Monday, 07 December 2009 00:00

A Granular Look Into a $6 Billion REIT: Is This the Next GGP? Featured

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This is a corrected and extended update of my glance into the Macerich update. This post was delayed due to material data input errors which have been rectified. I've decided to offer a peak into the ongoing analysis of its property portfolio, which combined with its credit and cash flow situation brings to mind the concerns that I have had about GGP about a year before it collapsed (see "GGP and the type of investigative analysis you will not get from your brokerage house.").

In looking at the data that I am about to display, I want readers to think of MAC as an investment entity that you, yourself, would run as a real estate investor. Think of your ability to make money over time, and the viability of your entity if you would actually lose money. As a property investor, I view MAC's properties in terms of being underwater or being profitable on a capital appreciation and NOI basis. As of 11/09, many of MAC's properties are significantly underwater, the ramifications of which depend on the financing utilized, since the use of debt has literally wiped out all of the equity in some, has made others require an equity infusion to roll over the mortgage, and has simply destroyed shareholder capital in other cases.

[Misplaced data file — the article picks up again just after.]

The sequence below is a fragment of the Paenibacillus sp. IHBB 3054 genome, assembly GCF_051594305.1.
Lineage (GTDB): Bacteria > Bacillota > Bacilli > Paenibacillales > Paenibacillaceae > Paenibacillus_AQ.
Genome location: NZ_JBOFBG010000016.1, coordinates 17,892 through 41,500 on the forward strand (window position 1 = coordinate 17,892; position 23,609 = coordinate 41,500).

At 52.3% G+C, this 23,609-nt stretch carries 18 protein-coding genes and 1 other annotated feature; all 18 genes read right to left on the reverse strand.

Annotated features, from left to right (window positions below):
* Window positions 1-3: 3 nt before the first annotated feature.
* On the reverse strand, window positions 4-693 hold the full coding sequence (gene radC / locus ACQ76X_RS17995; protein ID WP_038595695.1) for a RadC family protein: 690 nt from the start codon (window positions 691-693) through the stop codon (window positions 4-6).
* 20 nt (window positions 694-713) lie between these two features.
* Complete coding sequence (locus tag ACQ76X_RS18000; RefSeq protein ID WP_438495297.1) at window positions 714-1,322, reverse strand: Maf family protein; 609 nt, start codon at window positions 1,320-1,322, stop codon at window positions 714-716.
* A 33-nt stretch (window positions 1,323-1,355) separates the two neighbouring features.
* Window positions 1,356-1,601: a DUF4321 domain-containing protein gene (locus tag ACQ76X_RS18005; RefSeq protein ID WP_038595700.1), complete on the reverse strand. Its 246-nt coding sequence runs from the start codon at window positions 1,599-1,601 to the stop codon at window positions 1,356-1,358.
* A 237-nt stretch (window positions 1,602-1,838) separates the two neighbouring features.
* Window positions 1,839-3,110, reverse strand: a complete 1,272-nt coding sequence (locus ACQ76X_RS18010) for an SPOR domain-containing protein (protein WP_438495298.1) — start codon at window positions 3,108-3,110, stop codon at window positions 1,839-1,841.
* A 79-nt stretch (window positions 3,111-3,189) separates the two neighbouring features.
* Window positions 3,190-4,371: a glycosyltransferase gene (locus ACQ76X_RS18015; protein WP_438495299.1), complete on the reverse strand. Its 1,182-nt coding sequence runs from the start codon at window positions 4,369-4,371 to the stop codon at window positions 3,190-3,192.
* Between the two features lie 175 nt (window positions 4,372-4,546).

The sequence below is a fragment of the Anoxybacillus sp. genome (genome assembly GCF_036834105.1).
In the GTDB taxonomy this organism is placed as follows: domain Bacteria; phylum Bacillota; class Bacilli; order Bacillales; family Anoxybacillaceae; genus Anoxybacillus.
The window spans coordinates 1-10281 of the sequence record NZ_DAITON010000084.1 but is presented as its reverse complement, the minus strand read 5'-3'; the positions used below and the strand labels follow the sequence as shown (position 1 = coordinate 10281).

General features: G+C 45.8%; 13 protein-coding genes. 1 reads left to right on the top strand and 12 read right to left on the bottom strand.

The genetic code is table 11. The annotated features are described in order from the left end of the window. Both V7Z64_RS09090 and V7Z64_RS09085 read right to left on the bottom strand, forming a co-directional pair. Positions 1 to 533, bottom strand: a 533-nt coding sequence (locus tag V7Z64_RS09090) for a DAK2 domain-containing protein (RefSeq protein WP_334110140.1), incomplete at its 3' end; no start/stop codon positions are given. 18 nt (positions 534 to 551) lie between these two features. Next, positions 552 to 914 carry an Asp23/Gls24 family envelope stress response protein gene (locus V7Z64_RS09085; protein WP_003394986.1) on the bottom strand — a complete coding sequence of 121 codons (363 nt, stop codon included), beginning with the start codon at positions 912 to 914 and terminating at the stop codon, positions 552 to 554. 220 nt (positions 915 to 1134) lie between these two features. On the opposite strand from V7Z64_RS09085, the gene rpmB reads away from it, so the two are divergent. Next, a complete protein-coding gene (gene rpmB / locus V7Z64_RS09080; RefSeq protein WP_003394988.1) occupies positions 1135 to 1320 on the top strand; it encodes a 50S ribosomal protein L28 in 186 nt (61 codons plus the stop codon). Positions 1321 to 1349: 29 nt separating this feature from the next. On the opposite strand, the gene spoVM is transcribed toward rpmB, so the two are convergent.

Even those properties that are 100% equity financed represent a material loss to shareholders where they are underwater. As you will read below, this has occurred in many instances. Very few publicly disseminated REIT analyses seem to take into consideration the ramifications of REITs actually losing money on investments that don't have large loans against them. They should, though. A loss, is a loss, is a loss.  Leverage simply amplifies the loss. That being said, if I paid $30 million in cash for a property that is currently worth $20 million, I lost $10 million (less the real income derived from that property since acquisition) - no matter which way you look at it. At least with a cash purchase, I may have the option of riding it out to hope that the market returns. If I bought the property with a 70% LTV, $21 million loan), not only have I taken a 110%+ loss, but I would probably be forced to write the property off come time to refinance the loan. The leverage significantly reduces my flexibility. This is what happened to GGP.

The next question is, "Will the market come back to where it was when I made these high priced, high leverage purchases?". Reggie's assertion is, "No time in the near future!". Let's take a look at Richard Koo's chart on the Japanese asset bubble, after GDP started to ramp up...


If we are anywhere near the Japanese "lost decade" experience, we have a long sloth ahead of us. Now, let's take a look at the most recent bubble that got us into this mess. There are two major reasons most REITs are in a financing bind. The first is that there was a credit bubble that allowed REITs to borrow more than was fundamentally feasible, and/or viable. This bubble was blown, in large part (at least in regards to REITs), through the CMBS market. As you can see below, CMBS (credit) peaked in the 2nd quarter of 2007 after a run up that started in the 2nd quarter of 2003.